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Radiology: What’s Coming in 2012


Some of the upcoming challenges touch the individual radiologist’s pocketbook; others affect practice. Regardless of the specifics, radiologists will do well to revamp how they view themselves as part of the healthcare system.

Throughout 2011, most chatter in radiology centered around how healthcare reform would change the industry or how practitioners should manage and use newer modalities. In a look ahead at the next 12 months, many industry luminaries anticipate the same concerns will linger on the horizon even as new ones appear.

Some of the upcoming challenges touch the individual radiologist’s pocketbook; others affect practice. Regardless of the specifics, radiologists will do well to revamp how they view themselves as part of the healthcare system, said James Thrall, MD, Massachusetts General Hospital (MGH) radiologist-in-chief and former American College of Radiology president.

“Radiologists in general must become more imbedded with the medical staff,” Thrall said. “Not only must they respond to the increase in demand for medical imaging, but they must make themselves visible so they can be seen by their peer groups as active members within their facilities.”

Doing so is critical, he said, as the fallout from this year’s challenges is still unclear.

Financial Implications

Radiology’s biggest concern for 2012 is a holdover from last year - bundled payments and reduced reimbursement. Under the proposed accountable care model, radiology reimbursements would be wrapped up in a lump-sum amount that includes facility, physician, and technical payments.

It’s the ambiguity of these packaged payment’s impact that make them the industry’s greatest challenge this year, said, Leonard Berlin, MD, former chair of the professionalism committee with the Radiological Society of North America (RSNA).

“There’s no question that there’s been a definite move to decrease reimbursement for radiology at the Centers for Medicare and Medicaid Services,” Berlin said. “All the projections for radiology reimbursement have it falling, meaning that practitioners, for 2012 and beyond, will need to find a way to maintain and manage a workload that is sometimes heavier for less money.”

The ACR is also concerned about reduced payments. Currently, the organization’s No. 1 priority is working with Congress to extend the temporary fix to Medicare’s sustainable growth rate, the formula used to control healthcare spending. The stop-gap measure, enacted in December 2011, averted a 27 percent physician payment reduction, and the ACR would like to extend the fix permanently.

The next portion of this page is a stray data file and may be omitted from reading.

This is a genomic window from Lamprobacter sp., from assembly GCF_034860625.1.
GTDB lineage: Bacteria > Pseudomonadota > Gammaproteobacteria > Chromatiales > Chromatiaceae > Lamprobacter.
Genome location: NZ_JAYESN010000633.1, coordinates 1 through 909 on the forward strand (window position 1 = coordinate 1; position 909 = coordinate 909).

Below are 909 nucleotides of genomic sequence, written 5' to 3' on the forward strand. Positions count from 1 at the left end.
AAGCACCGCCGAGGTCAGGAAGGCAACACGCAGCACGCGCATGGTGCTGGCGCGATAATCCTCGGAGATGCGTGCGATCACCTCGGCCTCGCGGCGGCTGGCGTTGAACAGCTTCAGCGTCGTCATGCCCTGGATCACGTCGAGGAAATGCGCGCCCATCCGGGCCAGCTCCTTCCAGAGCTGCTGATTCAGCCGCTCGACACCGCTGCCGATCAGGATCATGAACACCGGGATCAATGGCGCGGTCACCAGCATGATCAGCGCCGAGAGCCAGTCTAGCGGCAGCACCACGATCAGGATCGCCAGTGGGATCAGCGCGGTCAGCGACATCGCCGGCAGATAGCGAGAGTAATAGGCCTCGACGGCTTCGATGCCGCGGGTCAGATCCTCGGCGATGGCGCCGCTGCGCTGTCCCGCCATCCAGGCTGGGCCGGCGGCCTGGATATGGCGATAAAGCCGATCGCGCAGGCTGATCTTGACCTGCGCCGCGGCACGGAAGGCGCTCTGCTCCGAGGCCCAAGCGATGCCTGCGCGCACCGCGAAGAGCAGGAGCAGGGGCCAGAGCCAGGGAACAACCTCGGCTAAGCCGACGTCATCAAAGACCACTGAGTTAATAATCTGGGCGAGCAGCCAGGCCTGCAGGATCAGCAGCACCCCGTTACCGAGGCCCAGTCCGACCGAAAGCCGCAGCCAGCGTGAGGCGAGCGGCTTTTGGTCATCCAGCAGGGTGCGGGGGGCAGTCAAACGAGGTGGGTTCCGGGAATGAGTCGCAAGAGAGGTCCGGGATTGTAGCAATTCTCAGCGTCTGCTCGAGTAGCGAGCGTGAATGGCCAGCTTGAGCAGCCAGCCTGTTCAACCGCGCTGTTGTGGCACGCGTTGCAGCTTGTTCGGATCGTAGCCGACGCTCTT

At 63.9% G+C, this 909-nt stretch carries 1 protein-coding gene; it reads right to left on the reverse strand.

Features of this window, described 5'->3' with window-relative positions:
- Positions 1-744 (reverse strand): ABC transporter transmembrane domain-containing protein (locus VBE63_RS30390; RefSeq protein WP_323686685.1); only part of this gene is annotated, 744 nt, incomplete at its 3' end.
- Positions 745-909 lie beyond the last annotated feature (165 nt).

“We’re also watching carefully to see if we can stop the Centers for Medicare and Medicaid Services from making any multiple procedure payment reductions,” said Cindy Moran, ACR’s government relations assistant executive director, referring to cuts in payment when two or more codes are performed to the same patient by the same physician during a single session. “But we are also assuming, with this being an election year, that we might be faced with a lame duck Congress.”

Changes could also be coming to codes that routinely appear together, said Maurine Spillman-Dennis, ACR’s senior director of health policy. CMS is analyzing whether procedure codes that are often linked 50 percent, 75 percent, and 90 percent of the time can be bundled, reducing overall reimbursement for those services.

“We are involved in an evolution toward a new payment model. The bottom line is that healthcare is turning away from the fee-for-service system and moving toward capitated services,” Spillman-Dennis said. “It will be a challenge for radiology to fight under this new care delivery model and make sure its practitioners are paid for services provided.”